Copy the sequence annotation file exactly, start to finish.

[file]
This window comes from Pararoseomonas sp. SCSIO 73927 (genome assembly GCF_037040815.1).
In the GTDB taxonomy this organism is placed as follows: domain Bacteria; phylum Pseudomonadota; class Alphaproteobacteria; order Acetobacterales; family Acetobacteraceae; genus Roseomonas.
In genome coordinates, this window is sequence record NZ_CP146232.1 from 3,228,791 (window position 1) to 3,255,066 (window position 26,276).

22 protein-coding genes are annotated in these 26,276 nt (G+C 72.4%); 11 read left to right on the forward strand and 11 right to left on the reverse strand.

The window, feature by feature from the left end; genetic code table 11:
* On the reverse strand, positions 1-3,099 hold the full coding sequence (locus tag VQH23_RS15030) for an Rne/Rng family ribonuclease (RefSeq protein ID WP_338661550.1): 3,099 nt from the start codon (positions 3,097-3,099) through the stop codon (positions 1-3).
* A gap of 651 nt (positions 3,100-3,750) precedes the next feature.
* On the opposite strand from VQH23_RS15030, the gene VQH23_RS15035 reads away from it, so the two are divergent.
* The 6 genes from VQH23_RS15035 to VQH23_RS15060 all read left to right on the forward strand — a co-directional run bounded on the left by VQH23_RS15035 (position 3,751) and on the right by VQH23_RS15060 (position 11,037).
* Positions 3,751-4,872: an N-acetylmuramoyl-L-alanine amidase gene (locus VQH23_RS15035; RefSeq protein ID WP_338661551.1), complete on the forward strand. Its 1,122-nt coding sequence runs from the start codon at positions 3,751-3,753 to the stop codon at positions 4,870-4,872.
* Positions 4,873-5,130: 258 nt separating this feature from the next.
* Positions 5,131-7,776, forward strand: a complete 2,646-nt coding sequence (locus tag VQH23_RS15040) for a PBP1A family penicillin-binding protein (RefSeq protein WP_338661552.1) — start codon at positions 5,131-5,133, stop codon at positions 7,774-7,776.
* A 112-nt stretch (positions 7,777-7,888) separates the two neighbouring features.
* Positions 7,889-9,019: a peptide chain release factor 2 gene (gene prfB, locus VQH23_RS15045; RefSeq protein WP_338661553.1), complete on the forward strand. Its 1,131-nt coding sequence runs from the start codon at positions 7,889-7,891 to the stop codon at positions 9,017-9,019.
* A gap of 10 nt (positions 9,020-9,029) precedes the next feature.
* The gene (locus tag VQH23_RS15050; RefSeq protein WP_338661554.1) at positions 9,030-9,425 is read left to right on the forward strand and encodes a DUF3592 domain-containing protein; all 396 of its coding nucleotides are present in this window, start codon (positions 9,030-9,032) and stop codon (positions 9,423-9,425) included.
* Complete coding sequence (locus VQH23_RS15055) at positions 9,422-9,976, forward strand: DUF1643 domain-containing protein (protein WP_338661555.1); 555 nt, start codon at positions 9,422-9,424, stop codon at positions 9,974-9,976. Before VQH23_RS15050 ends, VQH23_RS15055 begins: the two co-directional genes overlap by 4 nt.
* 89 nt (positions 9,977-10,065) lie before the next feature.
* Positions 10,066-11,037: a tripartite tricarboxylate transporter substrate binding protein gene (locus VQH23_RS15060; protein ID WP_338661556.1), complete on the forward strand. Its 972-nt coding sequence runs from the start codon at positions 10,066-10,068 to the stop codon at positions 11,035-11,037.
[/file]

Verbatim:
This window comes from Pararoseomonas sp. SCSIO 73927 (genome assembly GCF_037040815.1).
In the GTDB taxonomy this organism is placed as follows: domain Bacteria; phylum Pseudomonadota; class Alphaproteobacteria; order Acetobacterales; family Acetobacteraceae; genus Roseomonas.
In genome coordinates, this window is sequence record NZ_CP146232.1 from 3,228,791 (window position 1) to 3,255,066 (window position 26,276).

22 protein-coding genes are annotated in these 26,276 nt (G+C 72.4%); 11 read left to right on the forward strand and 11 right to left on the reverse strand.

The window, feature by feature from the left end; genetic code table 11:
* On the reverse strand, positions 1-3,099 hold the full coding sequence (locus tag VQH23_RS15030) for an Rne/Rng family ribonuclease (RefSeq protein ID WP_338661550.1): 3,099 nt from the start codon (positions 3,097-3,099) through the stop codon (positions 1-3).
* A gap of 651 nt (positions 3,100-3,750) precedes the next feature.
* On the opposite strand from VQH23_RS15030, the gene VQH23_RS15035 reads away from it, so the two are divergent.
* The 6 genes from VQH23_RS15035 to VQH23_RS15060 all read left to right on the forward strand — a co-directional run bounded on the left by VQH23_RS15035 (position 3,751) and on the right by VQH23_RS15060 (position 11,037).
* Positions 3,751-4,872: an N-acetylmuramoyl-L-alanine amidase gene (locus VQH23_RS15035; RefSeq protein ID WP_338661551.1), complete on the forward strand. Its 1,122-nt coding sequence runs from the start codon at positions 3,751-3,753 to the stop codon at positions 4,870-4,872.
* Positions 4,873-5,130: 258 nt separating this feature from the next.
* Positions 5,131-7,776, forward strand: a complete 2,646-nt coding sequence (locus tag VQH23_RS15040) for a PBP1A family penicillin-binding protein (RefSeq protein WP_338661552.1) — start codon at positions 5,131-5,133, stop codon at positions 7,774-7,776.
* A 112-nt stretch (positions 7,777-7,888) separates the two neighbouring features.
* Positions 7,889-9,019: a peptide chain release factor 2 gene (gene prfB, locus VQH23_RS15045; RefSeq protein WP_338661553.1), complete on the forward strand. Its 1,131-nt coding sequence runs from the start codon at positions 7,889-7,891 to the stop codon at positions 9,017-9,019.
* A gap of 10 nt (positions 9,020-9,029) precedes the next feature.
* The gene (locus tag VQH23_RS15050; RefSeq protein WP_338661554.1) at positions 9,030-9,425 is read left to right on the forward strand and encodes a DUF3592 domain-containing protein; all 396 of its coding nucleotides are present in this window, start codon (positions 9,030-9,032) and stop codon (positions 9,423-9,425) included.
* Complete coding sequence (locus VQH23_RS15055) at positions 9,422-9,976, forward strand: DUF1643 domain-containing protein (protein WP_338661555.1); 555 nt, start codon at positions 9,422-9,424, stop codon at positions 9,974-9,976. Before VQH23_RS15050 ends, VQH23_RS15055 begins: the two co-directional genes overlap by 4 nt.
* 89 nt (positions 9,977-10,065) lie before the next feature.
* Positions 10,066-11,037: a tripartite tricarboxylate transporter substrate binding protein gene (locus VQH23_RS15060; protein ID WP_338661556.1), complete on the forward strand. Its 972-nt coding sequence runs from the start codon at positions 10,066-10,068 to the stop codon at positions 11,035-11,037.